CANFIELD, Ohio (WKBN) — It’s now day two of the Canfield Fair, featuring plenty of fun activities if you plan on going.

Even though Thursday was officially the second day of the fair, that’s when the ribbon cutting happened. Directors were joined by Congressman Bill Johnson and others outside the new 4-H Event Center.

The Board’s outgoing president Bob Jarvis praised all those who work behind the scenes on the grounds to make the event a success.

“Whether it’s the boardroom, the maintenance staff, the electrical staff, the ladies in the office, because of them, we have the most amazing fair in the state of Ohio. Because of them, we’re fortunate enough to be here today,” Jarvis said.

Also Thursday, fair royalty was crowned. The Junior Fair king is Joey Devine and the queen is Morganne Evans. Their court includes: Madalyn Black, Amber Corll, Evelyn Collier, Logan Fair, Landon Frank, Cayden Jones, Luke Kemmer, Grace Moltonic, Douglas Moliterno and Kaleigh Williams

Another big crowd pleaser — humungous pumpkins! The second-largest pumpkin ever at the Canfield Fair is on display. It weighs 1,631.5 pounds, just 62 pounds shy of the fair record set last year by Benjamin McMillan.

This pumpkin was grown by Doug Kisamore, who also grew the largest pumpkin ever in Ohio.
That weighed over 2,000 pounds.

There were lots of old tractors and farm equipment on display. So were some old cars, lanterns, and kid’s toys.

There’s also plenty of equipment that run on gas engines. Shawn Watson is the spokesperson for the Antique Machinery exhibit. He loves showing younger generations the historical machinery.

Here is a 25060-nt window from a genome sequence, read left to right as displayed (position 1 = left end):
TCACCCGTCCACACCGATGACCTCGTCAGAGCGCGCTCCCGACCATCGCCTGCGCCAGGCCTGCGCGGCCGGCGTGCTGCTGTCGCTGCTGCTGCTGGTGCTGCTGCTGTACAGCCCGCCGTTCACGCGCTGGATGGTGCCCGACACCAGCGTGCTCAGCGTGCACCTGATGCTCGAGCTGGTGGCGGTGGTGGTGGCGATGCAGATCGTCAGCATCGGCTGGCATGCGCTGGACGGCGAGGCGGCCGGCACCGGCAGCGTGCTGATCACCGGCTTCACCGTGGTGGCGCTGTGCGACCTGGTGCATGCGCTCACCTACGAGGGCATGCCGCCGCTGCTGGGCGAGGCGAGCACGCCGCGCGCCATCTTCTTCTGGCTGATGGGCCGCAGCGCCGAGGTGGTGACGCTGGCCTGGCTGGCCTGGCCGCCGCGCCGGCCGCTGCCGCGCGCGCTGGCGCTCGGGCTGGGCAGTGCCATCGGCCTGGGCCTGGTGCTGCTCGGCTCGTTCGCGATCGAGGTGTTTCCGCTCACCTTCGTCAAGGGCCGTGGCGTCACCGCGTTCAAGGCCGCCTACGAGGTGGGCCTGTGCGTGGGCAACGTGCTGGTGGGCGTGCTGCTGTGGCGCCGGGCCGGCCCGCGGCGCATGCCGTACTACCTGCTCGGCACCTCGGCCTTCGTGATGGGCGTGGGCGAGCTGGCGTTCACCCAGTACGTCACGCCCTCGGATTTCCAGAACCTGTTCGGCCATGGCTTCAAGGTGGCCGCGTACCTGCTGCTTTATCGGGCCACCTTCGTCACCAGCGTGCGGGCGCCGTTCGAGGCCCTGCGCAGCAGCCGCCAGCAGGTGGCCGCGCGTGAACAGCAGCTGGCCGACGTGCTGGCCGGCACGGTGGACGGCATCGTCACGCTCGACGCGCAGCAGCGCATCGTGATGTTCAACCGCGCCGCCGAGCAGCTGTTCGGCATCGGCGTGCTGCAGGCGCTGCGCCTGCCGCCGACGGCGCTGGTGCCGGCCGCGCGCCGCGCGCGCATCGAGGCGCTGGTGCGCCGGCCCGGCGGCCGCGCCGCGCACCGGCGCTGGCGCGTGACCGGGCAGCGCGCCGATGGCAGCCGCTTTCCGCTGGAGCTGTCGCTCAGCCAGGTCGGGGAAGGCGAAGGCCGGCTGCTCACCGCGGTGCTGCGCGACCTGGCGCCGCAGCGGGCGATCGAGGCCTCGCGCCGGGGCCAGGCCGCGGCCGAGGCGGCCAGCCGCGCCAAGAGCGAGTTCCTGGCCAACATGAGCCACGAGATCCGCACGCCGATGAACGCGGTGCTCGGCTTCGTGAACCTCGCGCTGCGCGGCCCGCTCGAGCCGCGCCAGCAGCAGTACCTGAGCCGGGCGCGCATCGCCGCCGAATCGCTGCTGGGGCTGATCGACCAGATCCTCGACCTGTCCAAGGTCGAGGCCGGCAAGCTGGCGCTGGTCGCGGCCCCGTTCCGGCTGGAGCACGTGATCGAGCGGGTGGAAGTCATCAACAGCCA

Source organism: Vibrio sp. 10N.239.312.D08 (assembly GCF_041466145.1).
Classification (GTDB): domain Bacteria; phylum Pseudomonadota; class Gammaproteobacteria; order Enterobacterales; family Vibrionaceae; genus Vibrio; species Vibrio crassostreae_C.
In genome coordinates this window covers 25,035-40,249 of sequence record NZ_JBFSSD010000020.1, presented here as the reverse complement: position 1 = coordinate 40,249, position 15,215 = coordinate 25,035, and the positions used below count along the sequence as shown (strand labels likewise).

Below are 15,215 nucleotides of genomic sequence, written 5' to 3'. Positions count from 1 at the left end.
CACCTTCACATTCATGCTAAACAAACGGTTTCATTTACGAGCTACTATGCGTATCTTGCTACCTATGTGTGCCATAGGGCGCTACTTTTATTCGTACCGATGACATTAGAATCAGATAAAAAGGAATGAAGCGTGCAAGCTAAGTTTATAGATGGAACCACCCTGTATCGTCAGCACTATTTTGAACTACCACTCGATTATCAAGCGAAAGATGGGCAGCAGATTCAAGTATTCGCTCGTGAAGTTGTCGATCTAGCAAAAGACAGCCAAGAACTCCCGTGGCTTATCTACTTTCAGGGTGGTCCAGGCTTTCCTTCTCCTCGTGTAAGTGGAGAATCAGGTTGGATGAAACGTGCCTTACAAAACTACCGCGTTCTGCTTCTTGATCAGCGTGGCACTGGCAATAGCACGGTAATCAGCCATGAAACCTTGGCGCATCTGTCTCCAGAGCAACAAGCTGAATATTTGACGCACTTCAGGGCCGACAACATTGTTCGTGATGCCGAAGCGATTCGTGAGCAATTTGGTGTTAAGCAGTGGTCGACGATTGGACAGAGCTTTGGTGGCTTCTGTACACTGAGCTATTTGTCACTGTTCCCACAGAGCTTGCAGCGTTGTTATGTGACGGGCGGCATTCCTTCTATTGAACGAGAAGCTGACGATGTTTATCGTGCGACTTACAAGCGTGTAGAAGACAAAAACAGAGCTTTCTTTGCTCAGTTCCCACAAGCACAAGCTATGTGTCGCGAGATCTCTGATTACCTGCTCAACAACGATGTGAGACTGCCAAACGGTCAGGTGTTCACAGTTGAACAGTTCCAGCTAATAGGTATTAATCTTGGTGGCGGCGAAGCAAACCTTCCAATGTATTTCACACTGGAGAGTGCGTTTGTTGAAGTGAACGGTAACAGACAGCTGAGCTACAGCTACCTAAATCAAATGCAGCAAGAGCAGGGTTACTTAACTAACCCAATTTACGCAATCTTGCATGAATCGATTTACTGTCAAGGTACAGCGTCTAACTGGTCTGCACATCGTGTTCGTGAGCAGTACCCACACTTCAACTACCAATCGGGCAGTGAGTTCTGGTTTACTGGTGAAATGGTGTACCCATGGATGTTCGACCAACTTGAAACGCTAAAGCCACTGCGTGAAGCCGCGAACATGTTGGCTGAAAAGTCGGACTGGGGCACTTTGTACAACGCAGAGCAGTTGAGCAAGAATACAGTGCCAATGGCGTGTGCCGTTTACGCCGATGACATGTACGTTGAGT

“There were a lot of little kids who came, and I would see this little kid go running for mom. ‘Mom, Mom, come over here. Look at this old car over here.’ He was just fascinated by that 1910 automobile with the brass and all that on it. Never seen something like that before,” Watson said.

You can check out the antique machinery exhibit near Old McDonald’s barn. It’s next to the sheep and goat pens on the north side of the fairgrounds.

One of the many traditions at the Canfield Fair is the annual band show at the Grandstand. That happened Thursday, too. The Clipper Marching Band from Columbiana High School was on of 18 units from the area to perform their halftime shows for the crowd.

This year marks the 177th Canfield Fair. The fair began Wednesday, when First News went live throughout the day covering everything from 4-H events to County Agricultural Hall of Fame inductions.

Click here to read about everything you need to know for the Canfield Fair: Hours, pricing, parking and more.

The first day brought out 23,846 people, beating last year’s total by just over 800 people. The record attendance for a single day was set back on Sunday of 1979 with just over 158,000 people.

Veterans can get into the fair for free on Thursday.

Earlier this week, the junior fair was getting their animals ready. Lambs and pigs were out of their pens preparing for their showings.

Maelee Kirkner has been getting her pig ready for the fair shortly after it was born.

“We get them about March, and then they’re just a few months old, depending on when they were born,” Kirkner said.

Besides raising her pig, she said her favorite part of the fair is the competition.

“Whenever you come down here to give the judge to death stare, I’m here,” Kirkner said.

Across the fairgrounds, antique machinery sits near Old McDonald’s barn. Tractors, cars and equipment from yesteryear fill the grounds with nostalgia.

Shawn Watson has helped with this exhibit for 15 years and says he loves teaching people about the machinery.

“I’ve always been history-minded because the young people today aren’t going to have a clue if we don’t keep this stuff alive,” Watson said.